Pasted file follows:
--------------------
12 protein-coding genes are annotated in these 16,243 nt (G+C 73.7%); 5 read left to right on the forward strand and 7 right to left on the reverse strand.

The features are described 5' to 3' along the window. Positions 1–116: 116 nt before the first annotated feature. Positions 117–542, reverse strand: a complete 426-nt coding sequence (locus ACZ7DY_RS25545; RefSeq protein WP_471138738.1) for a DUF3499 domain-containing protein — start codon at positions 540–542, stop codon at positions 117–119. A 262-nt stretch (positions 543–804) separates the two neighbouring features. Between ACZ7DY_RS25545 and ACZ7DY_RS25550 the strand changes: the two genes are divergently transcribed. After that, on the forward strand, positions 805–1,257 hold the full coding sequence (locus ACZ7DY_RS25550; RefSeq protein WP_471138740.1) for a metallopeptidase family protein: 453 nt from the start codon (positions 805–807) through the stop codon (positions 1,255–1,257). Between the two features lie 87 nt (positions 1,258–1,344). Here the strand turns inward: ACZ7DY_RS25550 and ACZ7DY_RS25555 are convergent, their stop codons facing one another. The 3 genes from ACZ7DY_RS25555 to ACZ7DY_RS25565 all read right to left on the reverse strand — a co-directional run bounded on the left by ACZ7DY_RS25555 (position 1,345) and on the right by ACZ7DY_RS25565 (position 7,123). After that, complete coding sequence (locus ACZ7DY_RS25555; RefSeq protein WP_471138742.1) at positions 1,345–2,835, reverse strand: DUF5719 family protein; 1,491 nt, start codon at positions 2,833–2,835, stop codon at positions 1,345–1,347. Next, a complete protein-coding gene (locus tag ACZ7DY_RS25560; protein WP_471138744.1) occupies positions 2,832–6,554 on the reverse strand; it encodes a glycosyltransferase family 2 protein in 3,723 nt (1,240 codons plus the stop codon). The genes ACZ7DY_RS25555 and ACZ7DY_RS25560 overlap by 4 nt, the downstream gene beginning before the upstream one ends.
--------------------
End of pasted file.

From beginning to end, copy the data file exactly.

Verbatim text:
12 protein-coding genes are annotated in these 16,243 nt (G+C 73.7%); 5 read left to right on the forward strand and 7 right to left on the reverse strand.

The features are described 5' to 3' along the window. Positions 1–116: 116 nt before the first annotated feature. Positions 117–542, reverse strand: a complete 426-nt coding sequence (locus ACZ7DY_RS25545; RefSeq protein WP_471138738.1) for a DUF3499 domain-containing protein — start codon at positions 540–542, stop codon at positions 117–119. A 262-nt stretch (positions 543–804) separates the two neighbouring features. Between ACZ7DY_RS25545 and ACZ7DY_RS25550 the strand changes: the two genes are divergently transcribed. After that, on the forward strand, positions 805–1,257 hold the full coding sequence (locus ACZ7DY_RS25550; RefSeq protein WP_471138740.1) for a metallopeptidase family protein: 453 nt from the start codon (positions 805–807) through the stop codon (positions 1,255–1,257). Between the two features lie 87 nt (positions 1,258–1,344). Here the strand turns inward: ACZ7DY_RS25550 and ACZ7DY_RS25555 are convergent, their stop codons facing one another. The 3 genes from ACZ7DY_RS25555 to ACZ7DY_RS25565 all read right to left on the reverse strand — a co-directional run bounded on the left by ACZ7DY_RS25555 (position 1,345) and on the right by ACZ7DY_RS25565 (position 7,123). After that, complete coding sequence (locus ACZ7DY_RS25555; RefSeq protein WP_471138742.1) at positions 1,345–2,835, reverse strand: DUF5719 family protein; 1,491 nt, start codon at positions 2,833–2,835, stop codon at positions 1,345–1,347. Next, a complete protein-coding gene (locus tag ACZ7DY_RS25560; protein WP_471138744.1) occupies positions 2,832–6,554 on the reverse strand; it encodes a glycosyltransferase family 2 protein in 3,723 nt (1,240 codons plus the stop codon). The genes ACZ7DY_RS25555 and ACZ7DY_RS25560 overlap by 4 nt, the downstream gene beginning before the upstream one ends.